For pop music lovers, the early months of 2016 have not been good ones. It seems we were still absorbing the new of David Bowie’s death in January when, on April 21, we learned that Prince had passed away in his home. This remarkably talented and versatile songwriter, multi-instrumentalist, vocalist, and front man who had remained active since his 1978 debut album was still playing concerts shortly before his death. In fact, his last show took place on April 14 at the Fox Theatre in Atlanta, as part of his Piano & A Microphone tour, just a week before his passing.
Prince could rock an entire stadium, and his stage shows were often as colorful as his music. This was different, though. In a career that kept evolving, the last phase of his concert career featured just Prince and a piano. Those solo performances in small to modest-sized venues were the kind of intimate performances fans live for, and for someone as enigmatic as Prince to get up close and personal, well, that was even better.
Knowing that he touched the audiences so closely at the end makes it all the sadder now that he has left us. The musician who gave us hits like “Little Red Corvette,” “When Doves Cry,” and “Kiss,” who made the types of albums (1999, Purple Rain, and Sign o’ the Times among them) where you savored every cut, who played concerts where people who previously liked a couple hits were transformed into hardcore fans, is gone. All that’s left is his music, and there’s a lot of it. In upcoming months many Prince fans will return to the songs that were huge in the 1980s, when he was one of the highest-selling artists and reigned on MTV. These hits have held up well, and they definitely deserve our attention. At the same time, they were only a small part of his musical universe. For Prince the muses were never silent, making it difficult to work with record labels that prefer to release LPs at what must have seemed like a glacial pace. In spite of the vagaries of the music industry, he put out dozens of albums, and the amount of music that remained in the vaults is apparently staggering.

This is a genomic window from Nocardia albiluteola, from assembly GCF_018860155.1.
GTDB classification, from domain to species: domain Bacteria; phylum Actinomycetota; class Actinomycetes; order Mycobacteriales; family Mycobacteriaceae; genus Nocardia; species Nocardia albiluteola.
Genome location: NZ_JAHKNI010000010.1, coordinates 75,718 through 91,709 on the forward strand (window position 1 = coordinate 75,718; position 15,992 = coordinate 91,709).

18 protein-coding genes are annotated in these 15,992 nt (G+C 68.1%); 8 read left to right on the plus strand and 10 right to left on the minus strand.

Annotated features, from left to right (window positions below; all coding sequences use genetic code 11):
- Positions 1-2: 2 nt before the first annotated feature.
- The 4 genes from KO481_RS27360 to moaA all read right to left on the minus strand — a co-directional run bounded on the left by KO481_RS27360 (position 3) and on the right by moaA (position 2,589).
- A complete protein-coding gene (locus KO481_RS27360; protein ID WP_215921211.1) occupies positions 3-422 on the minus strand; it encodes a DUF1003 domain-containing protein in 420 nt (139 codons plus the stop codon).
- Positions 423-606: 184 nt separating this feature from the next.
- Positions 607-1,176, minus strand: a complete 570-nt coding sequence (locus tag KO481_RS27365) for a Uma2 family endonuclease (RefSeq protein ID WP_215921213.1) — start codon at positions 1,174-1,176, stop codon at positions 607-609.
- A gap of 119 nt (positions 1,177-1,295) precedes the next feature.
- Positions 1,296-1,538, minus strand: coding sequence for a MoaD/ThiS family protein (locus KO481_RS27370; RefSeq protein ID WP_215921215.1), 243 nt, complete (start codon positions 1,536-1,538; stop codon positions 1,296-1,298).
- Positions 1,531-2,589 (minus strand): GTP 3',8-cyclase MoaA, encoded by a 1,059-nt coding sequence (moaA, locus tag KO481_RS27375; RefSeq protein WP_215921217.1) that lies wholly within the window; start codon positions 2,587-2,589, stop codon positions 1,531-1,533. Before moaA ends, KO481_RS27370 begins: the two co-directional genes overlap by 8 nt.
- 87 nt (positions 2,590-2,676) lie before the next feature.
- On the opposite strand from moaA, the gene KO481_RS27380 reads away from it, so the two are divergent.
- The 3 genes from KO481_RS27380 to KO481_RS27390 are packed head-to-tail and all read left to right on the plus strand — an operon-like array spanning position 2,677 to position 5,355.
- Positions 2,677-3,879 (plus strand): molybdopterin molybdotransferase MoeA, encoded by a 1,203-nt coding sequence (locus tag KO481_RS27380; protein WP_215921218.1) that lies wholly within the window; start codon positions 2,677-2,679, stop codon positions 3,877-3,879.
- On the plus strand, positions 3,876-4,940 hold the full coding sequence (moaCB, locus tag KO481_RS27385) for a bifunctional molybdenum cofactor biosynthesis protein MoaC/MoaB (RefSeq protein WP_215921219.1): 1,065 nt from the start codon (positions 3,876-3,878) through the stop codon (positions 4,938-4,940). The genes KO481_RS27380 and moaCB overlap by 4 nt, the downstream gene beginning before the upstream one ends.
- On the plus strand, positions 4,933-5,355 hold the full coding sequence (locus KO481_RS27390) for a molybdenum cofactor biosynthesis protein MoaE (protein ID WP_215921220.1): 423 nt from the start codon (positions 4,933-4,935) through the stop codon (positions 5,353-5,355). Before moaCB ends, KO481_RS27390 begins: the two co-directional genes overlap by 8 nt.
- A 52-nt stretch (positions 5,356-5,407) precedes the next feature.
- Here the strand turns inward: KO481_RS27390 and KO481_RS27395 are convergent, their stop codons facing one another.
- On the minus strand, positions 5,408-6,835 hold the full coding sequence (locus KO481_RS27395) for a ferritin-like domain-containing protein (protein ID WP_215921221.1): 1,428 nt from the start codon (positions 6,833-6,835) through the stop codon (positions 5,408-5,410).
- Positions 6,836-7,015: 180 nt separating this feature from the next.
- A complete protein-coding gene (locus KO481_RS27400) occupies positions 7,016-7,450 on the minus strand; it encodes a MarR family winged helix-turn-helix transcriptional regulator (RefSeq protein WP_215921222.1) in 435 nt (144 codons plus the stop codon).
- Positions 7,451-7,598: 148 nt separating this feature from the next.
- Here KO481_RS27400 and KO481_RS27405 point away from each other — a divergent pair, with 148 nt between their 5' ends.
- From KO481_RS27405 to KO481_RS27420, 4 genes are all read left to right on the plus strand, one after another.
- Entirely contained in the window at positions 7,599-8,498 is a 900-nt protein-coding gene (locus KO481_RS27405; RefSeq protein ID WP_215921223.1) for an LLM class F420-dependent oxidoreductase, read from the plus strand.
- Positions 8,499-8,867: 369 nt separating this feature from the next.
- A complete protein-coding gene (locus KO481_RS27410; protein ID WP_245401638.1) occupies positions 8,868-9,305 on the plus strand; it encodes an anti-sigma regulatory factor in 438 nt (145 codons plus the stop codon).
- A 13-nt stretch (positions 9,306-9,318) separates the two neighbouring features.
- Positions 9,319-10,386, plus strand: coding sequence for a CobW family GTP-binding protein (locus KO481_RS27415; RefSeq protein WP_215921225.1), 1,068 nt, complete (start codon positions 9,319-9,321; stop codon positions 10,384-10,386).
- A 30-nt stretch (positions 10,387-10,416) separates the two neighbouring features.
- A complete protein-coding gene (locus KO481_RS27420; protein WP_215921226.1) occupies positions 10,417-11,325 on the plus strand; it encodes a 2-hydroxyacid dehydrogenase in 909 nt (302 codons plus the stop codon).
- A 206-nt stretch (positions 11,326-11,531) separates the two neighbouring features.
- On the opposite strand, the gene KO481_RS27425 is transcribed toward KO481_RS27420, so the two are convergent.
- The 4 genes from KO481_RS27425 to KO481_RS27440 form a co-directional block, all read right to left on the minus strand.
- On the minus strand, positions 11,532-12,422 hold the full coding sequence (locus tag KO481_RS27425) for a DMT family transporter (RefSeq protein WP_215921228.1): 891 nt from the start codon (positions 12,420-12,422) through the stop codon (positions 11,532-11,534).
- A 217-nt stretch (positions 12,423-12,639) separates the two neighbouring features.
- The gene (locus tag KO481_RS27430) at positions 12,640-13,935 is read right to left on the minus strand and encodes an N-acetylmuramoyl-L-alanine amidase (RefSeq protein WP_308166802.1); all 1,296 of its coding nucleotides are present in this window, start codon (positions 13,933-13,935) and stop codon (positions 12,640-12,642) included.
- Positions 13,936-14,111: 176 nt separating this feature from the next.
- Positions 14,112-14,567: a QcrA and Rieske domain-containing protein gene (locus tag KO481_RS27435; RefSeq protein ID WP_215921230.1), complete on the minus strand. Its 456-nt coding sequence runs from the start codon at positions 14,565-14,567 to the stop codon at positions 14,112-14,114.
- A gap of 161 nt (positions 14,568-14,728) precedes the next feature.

Prince’s detours and side projects are as engaging to some listeners as his better-known material; for me an example would be the instrumentals that became more common later in his career. If you’ve heard Prince deliver the goods on Billy Cobham’s “Stratus,” Wayne Shorter’s “Footprints,” and various songs by Santana, you know he could play funk, jazz, and Latin rock with authority; in fact, he could have modeled a whole career around his guitar playing. The fact that his instrumental excursions represents only a small portion of his musical output gives some measure of the scope of his talents. As we return to his discography—and, should the vaults be opened, hear previously unreleased music—our appreciation of his artistry will increase.
Photo Credit: NPG Records